Event Title

Historical streamflow and climate trends in glacierized watersheds of the Selkirk Mountains, British Columbia

Description

This study examines historical streamflows from four watersheds of approximately 1000 km2 size and 14% glacier cover in the Selkirk Mountains, BC. The objective is to identify possible changes in the annual mean discharge and date of the annual melt runoff peak as a result of climate change. Of the four rivers, only the Incomappleux shows a statistically significant 8% decrease in annual mean discharge since 1953. One other river, the Illecillewaet, shows a statistically significant 15 day shift to an earlier runoff peak since 1964. The 40th year climate record from Rogers Pass at 1323 m elevation shows a statistically significant 20% decrease in winter precipitation. No such decrease is evident in the 37 year record from Mount Fidelity at 1875 m elevation, a fact reflected in the lack of any trend in the end of winter snowpack water equivalent at three high elevation snow courses. The climate data also show statistically significant increases in the proportion of winter precipitation falling as rain and in winter mean daily temperature, but no increases in mean daily temperature during the melt season. Possible connections between these results, the proportion of each basin covered by ice, and the streamflow trends will be discussed.

Document Type

Event

Start Date

8-3-2008 8:00 AM

Subject - LCSH

Streamflow--Climatic factors--Selkirk Range; Glaciers--Climatic factors--Selkirk Range; Runoff--Climatic factors--Selkirk Range

End Date

8-3-2008 5:00 PM

Session

Glacial Studies: Interior Ranges

Genre/Form

Abstracts

Type

event

Geographic Coverage

Selkirk Range

Rights

Copying of this document in whole or in part is allowable only for scholarly purposes. It is understood, however, that any copying or publication of this document for commercial purposes, or for financial gain, shall not be allowed without the author's written permission.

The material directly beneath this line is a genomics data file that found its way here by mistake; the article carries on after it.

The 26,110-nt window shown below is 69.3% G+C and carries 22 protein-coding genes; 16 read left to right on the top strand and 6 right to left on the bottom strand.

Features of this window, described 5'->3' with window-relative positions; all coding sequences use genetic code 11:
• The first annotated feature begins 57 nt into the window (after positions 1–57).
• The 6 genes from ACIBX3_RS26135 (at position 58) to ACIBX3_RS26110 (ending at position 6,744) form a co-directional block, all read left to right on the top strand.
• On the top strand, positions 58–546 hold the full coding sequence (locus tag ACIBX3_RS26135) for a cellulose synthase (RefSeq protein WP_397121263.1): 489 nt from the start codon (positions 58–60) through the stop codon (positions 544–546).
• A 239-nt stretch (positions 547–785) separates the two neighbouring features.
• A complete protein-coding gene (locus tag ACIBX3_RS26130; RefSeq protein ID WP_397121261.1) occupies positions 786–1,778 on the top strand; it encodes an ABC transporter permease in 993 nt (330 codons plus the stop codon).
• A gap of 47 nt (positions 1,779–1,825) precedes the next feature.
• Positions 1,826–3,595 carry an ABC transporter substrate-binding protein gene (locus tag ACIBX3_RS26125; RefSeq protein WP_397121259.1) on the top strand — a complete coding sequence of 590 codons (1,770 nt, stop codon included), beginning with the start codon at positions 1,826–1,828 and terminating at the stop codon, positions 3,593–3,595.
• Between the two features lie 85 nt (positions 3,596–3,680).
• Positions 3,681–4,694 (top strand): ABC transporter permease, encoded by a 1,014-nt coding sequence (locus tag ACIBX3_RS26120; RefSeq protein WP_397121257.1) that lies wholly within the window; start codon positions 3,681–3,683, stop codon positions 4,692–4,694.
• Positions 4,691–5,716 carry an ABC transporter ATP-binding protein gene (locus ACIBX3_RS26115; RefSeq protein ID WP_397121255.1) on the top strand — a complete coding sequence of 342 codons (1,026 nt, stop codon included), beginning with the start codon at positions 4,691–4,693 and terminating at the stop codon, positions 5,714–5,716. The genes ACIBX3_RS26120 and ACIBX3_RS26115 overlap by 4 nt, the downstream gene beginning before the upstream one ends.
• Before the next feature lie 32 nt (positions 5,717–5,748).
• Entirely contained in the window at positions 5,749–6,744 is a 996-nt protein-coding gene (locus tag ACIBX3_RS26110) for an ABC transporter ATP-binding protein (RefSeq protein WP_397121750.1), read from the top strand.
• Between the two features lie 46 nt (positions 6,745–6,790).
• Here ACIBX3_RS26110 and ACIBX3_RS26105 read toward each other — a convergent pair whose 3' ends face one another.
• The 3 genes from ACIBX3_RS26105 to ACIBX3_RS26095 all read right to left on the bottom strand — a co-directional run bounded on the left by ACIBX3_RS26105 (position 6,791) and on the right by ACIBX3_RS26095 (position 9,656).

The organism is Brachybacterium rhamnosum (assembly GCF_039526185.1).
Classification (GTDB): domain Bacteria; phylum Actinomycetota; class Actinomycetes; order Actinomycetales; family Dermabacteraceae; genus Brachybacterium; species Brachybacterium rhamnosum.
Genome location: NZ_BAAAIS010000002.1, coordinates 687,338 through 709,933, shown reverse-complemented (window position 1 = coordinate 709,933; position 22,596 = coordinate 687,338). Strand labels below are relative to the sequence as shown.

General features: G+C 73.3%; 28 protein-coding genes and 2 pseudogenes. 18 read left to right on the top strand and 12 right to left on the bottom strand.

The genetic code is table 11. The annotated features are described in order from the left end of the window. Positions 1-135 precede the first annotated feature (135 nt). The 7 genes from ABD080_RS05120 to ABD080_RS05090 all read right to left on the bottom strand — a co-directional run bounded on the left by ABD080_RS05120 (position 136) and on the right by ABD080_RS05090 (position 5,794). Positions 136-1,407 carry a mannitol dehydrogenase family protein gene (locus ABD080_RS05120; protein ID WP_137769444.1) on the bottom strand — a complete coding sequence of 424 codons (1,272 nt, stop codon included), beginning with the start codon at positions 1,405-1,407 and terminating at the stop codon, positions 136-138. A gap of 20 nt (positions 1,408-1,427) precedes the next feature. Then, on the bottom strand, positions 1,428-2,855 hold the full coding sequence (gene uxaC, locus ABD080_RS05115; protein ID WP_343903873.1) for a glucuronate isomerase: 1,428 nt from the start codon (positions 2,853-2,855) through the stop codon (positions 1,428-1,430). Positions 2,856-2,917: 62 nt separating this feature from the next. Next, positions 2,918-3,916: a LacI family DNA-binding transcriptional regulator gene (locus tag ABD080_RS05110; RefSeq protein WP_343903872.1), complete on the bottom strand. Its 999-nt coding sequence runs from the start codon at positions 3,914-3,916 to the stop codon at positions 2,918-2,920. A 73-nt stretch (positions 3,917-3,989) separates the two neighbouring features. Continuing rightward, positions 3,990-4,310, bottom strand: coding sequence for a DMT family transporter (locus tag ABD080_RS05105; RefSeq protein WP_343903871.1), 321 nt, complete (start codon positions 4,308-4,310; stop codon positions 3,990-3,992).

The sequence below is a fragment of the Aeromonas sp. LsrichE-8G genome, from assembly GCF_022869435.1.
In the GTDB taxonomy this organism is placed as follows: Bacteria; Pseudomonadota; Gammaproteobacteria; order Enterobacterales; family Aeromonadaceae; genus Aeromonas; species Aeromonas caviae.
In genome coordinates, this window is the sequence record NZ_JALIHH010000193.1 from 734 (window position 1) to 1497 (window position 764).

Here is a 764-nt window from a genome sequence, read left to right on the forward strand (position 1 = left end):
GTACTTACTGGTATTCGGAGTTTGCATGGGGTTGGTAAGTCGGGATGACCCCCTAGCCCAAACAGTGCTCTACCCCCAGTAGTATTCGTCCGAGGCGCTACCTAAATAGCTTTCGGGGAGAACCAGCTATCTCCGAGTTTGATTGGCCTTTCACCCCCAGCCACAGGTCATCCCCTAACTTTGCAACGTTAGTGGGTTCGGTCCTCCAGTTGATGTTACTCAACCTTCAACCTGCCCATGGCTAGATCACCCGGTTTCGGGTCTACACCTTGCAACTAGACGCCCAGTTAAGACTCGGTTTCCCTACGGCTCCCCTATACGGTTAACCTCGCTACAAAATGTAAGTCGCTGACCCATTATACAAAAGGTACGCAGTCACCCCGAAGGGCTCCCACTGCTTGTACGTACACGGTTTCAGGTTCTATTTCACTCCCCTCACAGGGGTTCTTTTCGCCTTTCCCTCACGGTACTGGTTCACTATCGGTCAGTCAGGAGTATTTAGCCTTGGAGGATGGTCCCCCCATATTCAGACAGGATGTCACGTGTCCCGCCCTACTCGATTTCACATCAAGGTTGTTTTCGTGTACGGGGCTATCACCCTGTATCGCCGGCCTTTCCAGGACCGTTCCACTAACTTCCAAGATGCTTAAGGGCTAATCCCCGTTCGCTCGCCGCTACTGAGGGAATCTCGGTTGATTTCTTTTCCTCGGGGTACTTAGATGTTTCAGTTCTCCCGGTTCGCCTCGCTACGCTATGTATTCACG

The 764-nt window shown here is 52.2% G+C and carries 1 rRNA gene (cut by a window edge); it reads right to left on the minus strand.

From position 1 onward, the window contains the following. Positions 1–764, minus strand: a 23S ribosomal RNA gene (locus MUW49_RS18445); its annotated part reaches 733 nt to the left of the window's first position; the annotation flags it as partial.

Language

English

Format

application/pdf

Keywords

streamflow, glaciers, Selkirk Mountains, climate change

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Mar 8th, 8:00 AM Mar 8th, 5:00 PM

Historical streamflow and climate trends in glacierized watersheds of the Selkirk Mountains, British Columbia

This study examines historical streamflows from four watersheds of approximately 1000 km2 size and 14% glacier cover in the Selkirk Mountains, BC. The objective is to identify possible changes in the annual mean discharge and date of the annual melt runoff peak as a result of climate change. Of the four rivers, only the Incomappleux shows a statistically significant 8% decrease in annual mean discharge since 1953. One other river, the Illecillewaet, shows a statistically significant 15 day shift to an earlier runoff peak since 1964. The 40th year climate record from Rogers Pass at 1323 m elevation shows a statistically significant 20% decrease in winter precipitation. No such decrease is evident in the 37 year record from Mount Fidelity at 1875 m elevation, a fact reflected in the lack of any trend in the end of winter snowpack water equivalent at three high elevation snow courses. The climate data also show statistically significant increases in the proportion of winter precipitation falling as rain and in winter mean daily temperature, but no increases in mean daily temperature during the melt season. Possible connections between these results, the proportion of each basin covered by ice, and the streamflow trends will be discussed.